Salaam - The Islamic
Muslims all over the world use the Islamic form of greeting, "Assalamu alaikum", which means peace be to you.
The very wording helps generate a friendly and relaxed atmosphere. It is also common in its shorter and longer forms to all Muslim communities wherever they happen to be. Thus, when two Muslims meet who are total strangers to each other, the moment they use this greeting, they immediately feel that they have common grounds, even when they do not speak each other's languages.
The Islamic greeting has different versions, the shortest of which is the one we have already mentioned. The rule in Islam is that when we are offered a greeting, we return it with a better one, or with its equal at least. God orders in the Qur'an:
a greeting is offered you, answer it with an even better greeting, or (at
least) with its like. God keeps count of all things."
[Surah an-Nur; 4: 86]
The better greeting and reply are illustrated in the following Hadith. Umar (radiAllahu anhu) reports that he was riding with Abu Bakr (radiAllahu anhu) on one mount. When they passed by people, Abu Bakr (radiAllahu anhu) greeted them saying: 'Assalamu alaikum' and they replied: 'Wa alaikum assalam wa rahmatu Allah.' Or he may greet them saying: 'Assalamu alaikum wa rahmatu Allah,' for which their reply was: 'Wa alaikum assalam wa rahmatu Allah wa barakatuh.' Abu Bakr (radiAllahu anhu) commented: "Today, people have gained much more than us." [Sahih al-Bukhari in Al-Adab Al-Mufrad]
We note that every time Abu Bakr (radiAllahu anhu) offered a greeting, its reply was the same with an addition. The first one was the short form of the greeting of peace. The reply stated: 'Wa alaikum assalam wa rahmatu Allah.' This means: 'And to you be peace together with God's mercy.' Thus, the reply adds a prayer that the person who offered us a greeting should be blessed with God's mercy, both in this life and in the life to come.
When the person who starts the greeting includes in it this same prayer for mercy to the one being accosted, the latter replies with yet another addition, 'wa barakatuh,' which adds a wish for Allah's blessing to the one who took advantage and offered us a friendly greeting. Abu Bakr (radiAllahu anhu's) comment at the end of the Hadith shows that he was pleased with the fact that people always replied to his greeting with a better one.
These are the normal form of greetings mostly used in Muslim communities. Rarely does a greeting go beyond these. It is reported that a man from the
However, Kharijah ibn Zaid, a scholar of very high standing who belonged to the generation that followed the Prophet's companions, i.e. the tabieen, used to write when he addressed the caliph: 'Assalamu alaikum wa rahmatu Allah wa barakatuh wa maghfiratuh wa tayyib salawatih.'
The added last phrases express a prayer that the addressee will also have Allah's forgiveness and special blessings. Kharijah would not have added these phrases if he had the slightest doubt about such addition being appropriate. His father was distinguished among the Prophet's companions for his scholarship. When we have two reputable scholars expressing opposite views, we say that one of them was aware of something the other did not know. Perhaps Kharijah was aware that when addressing a person of eminence, the use of additional phrases would be in order.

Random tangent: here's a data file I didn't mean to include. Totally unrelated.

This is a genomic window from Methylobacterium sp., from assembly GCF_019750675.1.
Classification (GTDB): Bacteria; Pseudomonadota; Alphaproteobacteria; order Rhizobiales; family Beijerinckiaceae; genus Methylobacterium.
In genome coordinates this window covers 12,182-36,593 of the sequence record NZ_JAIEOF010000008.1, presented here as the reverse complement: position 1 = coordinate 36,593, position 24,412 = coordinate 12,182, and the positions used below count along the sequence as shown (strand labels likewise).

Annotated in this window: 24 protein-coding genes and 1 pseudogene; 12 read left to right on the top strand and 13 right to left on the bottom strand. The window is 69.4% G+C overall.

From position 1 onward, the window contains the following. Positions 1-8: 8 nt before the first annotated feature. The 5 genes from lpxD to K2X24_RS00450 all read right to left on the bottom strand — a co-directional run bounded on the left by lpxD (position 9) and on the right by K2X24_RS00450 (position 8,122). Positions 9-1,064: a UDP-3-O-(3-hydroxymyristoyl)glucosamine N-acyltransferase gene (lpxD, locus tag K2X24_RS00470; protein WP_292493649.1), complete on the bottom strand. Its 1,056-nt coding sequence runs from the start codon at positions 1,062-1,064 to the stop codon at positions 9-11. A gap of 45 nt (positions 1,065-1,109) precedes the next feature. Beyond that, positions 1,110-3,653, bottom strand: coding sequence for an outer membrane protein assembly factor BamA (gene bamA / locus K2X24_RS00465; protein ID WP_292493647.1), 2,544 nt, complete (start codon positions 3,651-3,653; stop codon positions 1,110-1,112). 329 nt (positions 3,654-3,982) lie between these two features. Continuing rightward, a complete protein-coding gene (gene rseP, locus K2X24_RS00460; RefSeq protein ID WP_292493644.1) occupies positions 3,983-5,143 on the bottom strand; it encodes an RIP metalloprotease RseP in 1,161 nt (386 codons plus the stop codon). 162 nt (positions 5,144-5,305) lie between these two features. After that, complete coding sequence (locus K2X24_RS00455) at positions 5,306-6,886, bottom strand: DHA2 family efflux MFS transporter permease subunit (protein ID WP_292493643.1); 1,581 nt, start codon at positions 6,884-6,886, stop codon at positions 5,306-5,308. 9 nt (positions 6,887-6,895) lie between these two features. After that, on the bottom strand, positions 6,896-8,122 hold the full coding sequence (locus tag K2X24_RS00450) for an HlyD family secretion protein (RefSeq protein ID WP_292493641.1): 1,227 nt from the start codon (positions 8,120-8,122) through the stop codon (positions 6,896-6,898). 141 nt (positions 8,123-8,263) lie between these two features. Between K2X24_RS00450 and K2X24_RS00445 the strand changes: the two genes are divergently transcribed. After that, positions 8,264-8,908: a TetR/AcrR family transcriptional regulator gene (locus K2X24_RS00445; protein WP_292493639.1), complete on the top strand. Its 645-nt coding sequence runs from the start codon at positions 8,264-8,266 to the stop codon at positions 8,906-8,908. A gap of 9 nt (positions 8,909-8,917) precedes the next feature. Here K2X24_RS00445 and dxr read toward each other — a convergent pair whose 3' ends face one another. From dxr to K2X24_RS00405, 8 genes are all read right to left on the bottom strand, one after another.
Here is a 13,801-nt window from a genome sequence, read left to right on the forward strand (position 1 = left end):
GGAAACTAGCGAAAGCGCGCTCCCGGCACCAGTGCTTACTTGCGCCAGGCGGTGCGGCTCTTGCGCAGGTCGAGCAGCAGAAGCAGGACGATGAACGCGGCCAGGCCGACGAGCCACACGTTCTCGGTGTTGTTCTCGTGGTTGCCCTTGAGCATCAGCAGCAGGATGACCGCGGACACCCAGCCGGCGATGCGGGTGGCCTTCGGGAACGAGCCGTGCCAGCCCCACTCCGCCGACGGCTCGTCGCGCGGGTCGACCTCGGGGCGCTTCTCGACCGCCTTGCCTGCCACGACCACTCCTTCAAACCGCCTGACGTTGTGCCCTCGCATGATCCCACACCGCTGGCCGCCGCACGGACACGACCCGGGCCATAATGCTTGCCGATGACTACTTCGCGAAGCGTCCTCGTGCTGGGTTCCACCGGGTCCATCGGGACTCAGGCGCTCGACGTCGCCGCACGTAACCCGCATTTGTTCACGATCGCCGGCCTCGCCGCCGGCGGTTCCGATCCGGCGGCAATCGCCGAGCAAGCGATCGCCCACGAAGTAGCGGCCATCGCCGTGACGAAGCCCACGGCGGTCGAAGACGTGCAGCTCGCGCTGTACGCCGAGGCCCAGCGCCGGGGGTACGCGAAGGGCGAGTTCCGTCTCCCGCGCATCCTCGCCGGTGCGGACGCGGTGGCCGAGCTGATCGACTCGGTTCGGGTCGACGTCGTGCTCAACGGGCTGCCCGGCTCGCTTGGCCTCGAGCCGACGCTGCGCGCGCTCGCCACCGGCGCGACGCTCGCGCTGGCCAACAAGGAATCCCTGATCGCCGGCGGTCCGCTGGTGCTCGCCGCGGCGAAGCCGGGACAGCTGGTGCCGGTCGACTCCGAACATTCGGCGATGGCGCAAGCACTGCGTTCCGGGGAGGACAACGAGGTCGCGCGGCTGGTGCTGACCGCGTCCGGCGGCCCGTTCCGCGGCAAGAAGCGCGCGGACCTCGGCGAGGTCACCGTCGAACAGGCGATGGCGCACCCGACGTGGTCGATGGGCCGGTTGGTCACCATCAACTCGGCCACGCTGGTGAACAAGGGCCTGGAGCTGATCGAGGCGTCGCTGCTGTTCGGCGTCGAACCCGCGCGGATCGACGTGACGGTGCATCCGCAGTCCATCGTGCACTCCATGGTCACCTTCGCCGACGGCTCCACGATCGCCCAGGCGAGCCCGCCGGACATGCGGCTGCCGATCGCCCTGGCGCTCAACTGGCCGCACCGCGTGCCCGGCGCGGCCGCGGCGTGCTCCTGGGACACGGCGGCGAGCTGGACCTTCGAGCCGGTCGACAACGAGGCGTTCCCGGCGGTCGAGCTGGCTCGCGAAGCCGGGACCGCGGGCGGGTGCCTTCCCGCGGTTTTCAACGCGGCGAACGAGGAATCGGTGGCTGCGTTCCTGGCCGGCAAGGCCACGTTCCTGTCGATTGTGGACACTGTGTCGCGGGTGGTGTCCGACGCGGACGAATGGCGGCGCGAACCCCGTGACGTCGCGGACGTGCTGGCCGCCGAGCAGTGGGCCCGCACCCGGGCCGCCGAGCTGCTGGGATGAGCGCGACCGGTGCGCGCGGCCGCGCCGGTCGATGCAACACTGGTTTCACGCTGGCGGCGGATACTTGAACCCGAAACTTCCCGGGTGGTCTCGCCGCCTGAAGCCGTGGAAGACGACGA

Another Hadith that speaks of the importance of the wording of the Islamic greeting quotes the Prophet as saying: 'The Jews do not envy you for anything more than they do for the greeting of peace and saying Aameen.' This Hadith stresses the special distinction given to the Islamic greeting.
The Jews the Prophet refers to here are the ones with profound knowledge, such as the well- versed rabbis. They are the ones to appreciate the significance of the Islamic greeting, assalamu alaikum.
Aameen is a word which we say when someone addresses a prayer to God. It signifies a request made to God to answer his prayer. This makes the prayer a collective one, with all those who are present joining their fellow Muslim in an appeal to God on behalf of the one who is saying that prayer. But why would the Jews be envious of our greeting?
The word 'Salam', which means peace, is also a name of Allah. Using it in our greeting is a constant reminder of the special relation between a believer and Allah.
We have already mentioned that the Prophet has encouraged us to use the Islamic greeting often, and with all people. But how important is it to greet others?
To answer this question we mention a Hadith reported by Abu Hurairah (radiAllahu anhu) who quotes the Prophet as saying: 'A Muslim has a right against his fellow Muslim in six ways.' Asked what were these, the Prophet said:
'(1)When you meet him, greet him;
(2) if he invites you, accept his invitation;
(3) if he seeks your advice, give him an honest and sincere advice;
(4) if he sneezes and praises God, bless him;
(5) if he falls ill, visit him; and
(6) if he dies, attend his funeral.'
[Sahih al-Bukhari and Muslim]
The Hadith is clear in making it a duty of a Muslim to offer a greeting to his fellow-Muslim when they meet. The one who takes the initiative is in a better position. Although offering a greeting is a sunnah, which means that it is highly recommended, returning a greeting is obligatory. The other five aspects also help to cement relations within the Muslim community. All of them fall within the category of Sunnah, except for giving an honest advice, which is obligatory. A person who is asked for advice commits a sin if he deliberately and knowingly gives the wrong advice. To do so is dishonest, and dishonesty is forbidden in Islam.